Table 1. Pesticides, buffering agents and surfactants, their active ingredients, rates/ac (along with the IRAC mode of action groups) and retail pricing for those applied in the grower standard diamondback moth control program. *Applied diamondback moth and aphid control

In the middle of each quadrant, one Suterra Wing Trap was set up with a Trécé Pherocon Diamondback Moth Lure. Lures were replaced once a month in early September and early October. Sticky liners of the traps were replaced every week to count the number of moths trapped. Traps were placed on Aug. 1, 12 and 24, Sept. 1, 11, 18 and 27, and Oct 6, and the moth counts were taken from respective traps on Aug. 8 and 20, Sept. 1, 11, 18 and 27, and Oct. 6 and 15. CheckMate DBM-F was applied at 3.1 fl oz/ac on Aug. 9 and Sept. 11. The number of larvae and their feeding damage on a scale of 0 to 4 (where 0=no damage, 1=light damage, 2=moderate damage, 3=high damage, 4=extensive/irrecoverable) were recorded from 25 random plants within each replication on Aug. 30 and Oct. 6 and 18. Data were subjected to analysis of variance using Statistix software and significant means were separated using Tukey’s HSD test. The retail value of various pesticides was also obtained to compare the cost of treatments.

When CheckMate DBM-F[(Z)-11-Hexadecenal (3) , (Z)-11-Hexadecen-1-yl Acetate (1)] was applied the first time on Aug. 9, Dibrom 8 Emulsive was replaced with Warrior II, the buffering agent Quest was not used, and the surfactant Dyne-Amic was replaced with Induce (dimethylpolysiloxane) to avoid potential compatibility issues. The impact of this substitution is expected to be negligible within the scope of this study. The retail cost of 3.1 fl oz CheckMate DBM-F is $45.60. The cost of lures and traps would be about $4 to $8 per acre for a six-month crop like Brussels sprouts.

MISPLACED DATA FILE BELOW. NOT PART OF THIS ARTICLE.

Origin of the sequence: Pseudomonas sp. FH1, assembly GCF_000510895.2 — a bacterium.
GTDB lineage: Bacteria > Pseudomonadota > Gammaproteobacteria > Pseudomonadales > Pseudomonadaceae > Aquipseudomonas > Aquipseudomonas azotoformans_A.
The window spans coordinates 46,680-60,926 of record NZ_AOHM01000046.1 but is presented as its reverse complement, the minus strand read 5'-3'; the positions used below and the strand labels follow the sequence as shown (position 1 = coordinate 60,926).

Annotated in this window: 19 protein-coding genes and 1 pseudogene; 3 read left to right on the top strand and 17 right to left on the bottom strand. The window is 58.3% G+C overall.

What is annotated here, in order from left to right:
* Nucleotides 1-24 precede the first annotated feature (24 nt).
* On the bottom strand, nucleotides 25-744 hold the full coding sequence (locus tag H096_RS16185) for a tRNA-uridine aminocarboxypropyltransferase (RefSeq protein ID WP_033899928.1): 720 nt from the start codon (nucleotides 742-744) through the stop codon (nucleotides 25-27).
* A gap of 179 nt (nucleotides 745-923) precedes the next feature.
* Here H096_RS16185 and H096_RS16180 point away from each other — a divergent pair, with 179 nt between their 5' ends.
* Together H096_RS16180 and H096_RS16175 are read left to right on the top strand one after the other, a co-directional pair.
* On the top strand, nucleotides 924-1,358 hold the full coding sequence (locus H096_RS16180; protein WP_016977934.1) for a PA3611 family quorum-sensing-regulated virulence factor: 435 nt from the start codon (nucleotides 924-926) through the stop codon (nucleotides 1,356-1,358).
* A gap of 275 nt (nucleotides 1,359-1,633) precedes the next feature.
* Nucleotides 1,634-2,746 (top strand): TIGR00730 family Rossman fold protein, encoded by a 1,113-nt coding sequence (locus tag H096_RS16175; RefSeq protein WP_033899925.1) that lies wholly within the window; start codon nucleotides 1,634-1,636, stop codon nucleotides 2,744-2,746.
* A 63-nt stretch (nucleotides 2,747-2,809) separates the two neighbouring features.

Results and Discussion

Traps in replication 4 in both treatments on August 8 and replication 1 in the grower standard were missing, probably knocked down by a tractor. The day before CheckMate DBM-F was first applied, the mean number of adult DMB caught was 227 in the grower standard and 271 in the plots that would receive the pheromone application (Figure 1). There was a gradual decline in moth counts during the rest of the observation period in both treatments. However, the decline was higher in the plots that received CheckMate DBM-F. The number of moths per trap were about 19% higher in the pheromone-treated plots compared to the grower standard before the study but were nearly 98% lower by the end of the study (Figure 2). The reduction in moth populations from mating disruption was significant on September 18 (P =0.039) and October 15 (P = 0.006).

Figure 1. Mean number of diamondback moth adults found in the traps.
Figure 2. Reduction in moth populations by adding pheromone for mating disruption.

The mean number of larvae per 25 plants in a replication was zero on all observation dates except for 0.01 on Aug. 30 in the plots that received CheckMate. Four insecticide applications made by the time the study was initiated and the remaining six applications effectively suppressed larval populations.

Larval feeding damage ratings were consistently low (P < 0.0001) in the plants that did not receive CheckMate DBM-F (Figure 3). The damage was limited to the older leaves at the bottom of the plants and must have been from early feeding before the initiation of the study. The lack of larvae and the evidence of new feeding damage also confirm that the crop remained healthy and pest-free.

Figure 3. Feeding damage by diamondback moth larvae.

 

Yield and Cost Comparisons

Since frequent pesticide applications effectively suppressed larval populations and prevented their feeding damage, the effectiveness of mating disruption on larval populations or their damage could not be determined in this study. Moths found in the traps probably developed from the larvae in the field or could have been those that flew in from other areas.